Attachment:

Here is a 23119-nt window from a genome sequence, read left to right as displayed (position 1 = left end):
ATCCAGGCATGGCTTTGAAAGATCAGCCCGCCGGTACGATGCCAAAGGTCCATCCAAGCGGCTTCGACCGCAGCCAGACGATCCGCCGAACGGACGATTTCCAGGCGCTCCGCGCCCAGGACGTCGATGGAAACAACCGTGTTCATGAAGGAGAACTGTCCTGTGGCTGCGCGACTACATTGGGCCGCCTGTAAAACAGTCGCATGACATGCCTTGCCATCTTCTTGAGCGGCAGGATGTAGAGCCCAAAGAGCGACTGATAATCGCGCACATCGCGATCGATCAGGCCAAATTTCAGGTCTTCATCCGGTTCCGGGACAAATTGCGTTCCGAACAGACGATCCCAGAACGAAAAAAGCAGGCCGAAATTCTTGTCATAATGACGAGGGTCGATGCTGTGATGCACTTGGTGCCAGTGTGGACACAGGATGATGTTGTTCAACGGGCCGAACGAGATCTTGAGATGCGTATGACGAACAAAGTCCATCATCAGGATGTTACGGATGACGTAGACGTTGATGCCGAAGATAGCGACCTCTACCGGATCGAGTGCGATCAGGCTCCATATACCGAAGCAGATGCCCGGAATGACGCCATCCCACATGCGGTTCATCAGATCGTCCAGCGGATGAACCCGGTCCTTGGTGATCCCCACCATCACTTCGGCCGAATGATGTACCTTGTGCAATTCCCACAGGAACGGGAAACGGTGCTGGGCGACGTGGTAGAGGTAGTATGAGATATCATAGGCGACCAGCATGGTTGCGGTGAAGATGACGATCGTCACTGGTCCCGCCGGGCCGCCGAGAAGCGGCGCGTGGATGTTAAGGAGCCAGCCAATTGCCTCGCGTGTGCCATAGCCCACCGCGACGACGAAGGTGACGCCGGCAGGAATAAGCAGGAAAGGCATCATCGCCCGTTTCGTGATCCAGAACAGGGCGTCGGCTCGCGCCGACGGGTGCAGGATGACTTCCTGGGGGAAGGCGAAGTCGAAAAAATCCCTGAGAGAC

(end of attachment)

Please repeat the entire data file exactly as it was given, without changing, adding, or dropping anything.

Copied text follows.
Here is a 23119-nt window from a genome sequence, read left to right as displayed (position 1 = left end):
ATCCAGGCATGGCTTTGAAAGATCAGCCCGCCGGTACGATGCCAAAGGTCCATCCAAGCGGCTTCGACCGCAGCCAGACGATCCGCCGAACGGACGATTTCCAGGCGCTCCGCGCCCAGGACGTCGATGGAAACAACCGTGTTCATGAAGGAGAACTGTCCTGTGGCTGCGCGACTACATTGGGCCGCCTGTAAAACAGTCGCATGACATGCCTTGCCATCTTCTTGAGCGGCAGGATGTAGAGCCCAAAGAGCGACTGATAATCGCGCACATCGCGATCGATCAGGCCAAATTTCAGGTCTTCATCCGGTTCCGGGACAAATTGCGTTCCGAACAGACGATCCCAGAACGAAAAAAGCAGGCCGAAATTCTTGTCATAATGACGAGGGTCGATGCTGTGATGCACTTGGTGCCAGTGTGGACACAGGATGATGTTGTTCAACGGGCCGAACGAGATCTTGAGATGCGTATGACGAACAAAGTCCATCATCAGGATGTTACGGATGACGTAGACGTTGATGCCGAAGATAGCGACCTCTACCGGATCGAGTGCGATCAGGCTCCATATACCGAAGCAGATGCCCGGAATGACGCCATCCCACATGCGGTTCATCAGATCGTCCAGCGGATGAACCCGGTCCTTGGTGATCCCCACCATCACTTCGGCCGAATGATGTACCTTGTGCAATTCCCACAGGAACGGGAAACGGTGCTGGGCGACGTGGTAGAGGTAGTATGAGATATCATAGGCGACCAGCATGGTTGCGGTGAAGATGACGATCGTCACTGGTCCCGCCGGGCCGCCGAGAAGCGGCGCGTGGATGTTAAGGAGCCAGCCAATTGCCTCGCGTGTGCCATAGCCCACCGCGACGACGAAGGTGACGCCGGCAGGAATAAGCAGGAAAGGCATCATCGCCCGTTTCGTGATCCAGAACAGGGCGTCGGCTCGCGCCGACGGGTGCAGGATGACTTCCTGGGGGAAGGCGAAGTCGAAAAAATCCCTGAGAGAC